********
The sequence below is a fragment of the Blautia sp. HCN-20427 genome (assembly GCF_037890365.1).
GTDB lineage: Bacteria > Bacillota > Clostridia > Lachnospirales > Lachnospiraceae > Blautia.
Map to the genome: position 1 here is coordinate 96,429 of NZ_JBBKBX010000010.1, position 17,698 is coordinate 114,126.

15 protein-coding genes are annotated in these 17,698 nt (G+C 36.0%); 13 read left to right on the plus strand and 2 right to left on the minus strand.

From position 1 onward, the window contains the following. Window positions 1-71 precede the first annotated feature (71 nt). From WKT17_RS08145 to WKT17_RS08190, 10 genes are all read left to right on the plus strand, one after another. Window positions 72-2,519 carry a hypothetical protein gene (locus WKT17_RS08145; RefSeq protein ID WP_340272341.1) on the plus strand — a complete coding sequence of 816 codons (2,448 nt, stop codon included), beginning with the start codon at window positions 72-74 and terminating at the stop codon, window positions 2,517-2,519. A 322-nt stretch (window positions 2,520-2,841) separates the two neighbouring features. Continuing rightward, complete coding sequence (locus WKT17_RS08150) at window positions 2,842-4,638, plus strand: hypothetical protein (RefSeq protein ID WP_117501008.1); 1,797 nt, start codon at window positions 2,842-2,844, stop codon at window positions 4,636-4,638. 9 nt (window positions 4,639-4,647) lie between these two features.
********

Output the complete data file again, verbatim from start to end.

The sequence below is a fragment of the Blautia sp. HCN-20427 genome (assembly GCF_037890365.1).
GTDB lineage: Bacteria > Bacillota > Clostridia > Lachnospirales > Lachnospiraceae > Blautia.
Map to the genome: position 1 here is coordinate 96,429 of NZ_JBBKBX010000010.1, position 17,698 is coordinate 114,126.

15 protein-coding genes are annotated in these 17,698 nt (G+C 36.0%); 13 read left to right on the plus strand and 2 right to left on the minus strand.

From position 1 onward, the window contains the following. Window positions 1-71 precede the first annotated feature (71 nt). From WKT17_RS08145 to WKT17_RS08190, 10 genes are all read left to right on the plus strand, one after another. Window positions 72-2,519 carry a hypothetical protein gene (locus WKT17_RS08145; RefSeq protein ID WP_340272341.1) on the plus strand — a complete coding sequence of 816 codons (2,448 nt, stop codon included), beginning with the start codon at window positions 72-74 and terminating at the stop codon, window positions 2,517-2,519. A 322-nt stretch (window positions 2,520-2,841) separates the two neighbouring features. Continuing rightward, complete coding sequence (locus WKT17_RS08150) at window positions 2,842-4,638, plus strand: hypothetical protein (RefSeq protein ID WP_117501008.1); 1,797 nt, start codon at window positions 2,842-2,844, stop codon at window positions 4,636-4,638. 9 nt (window positions 4,639-4,647) lie between these two features.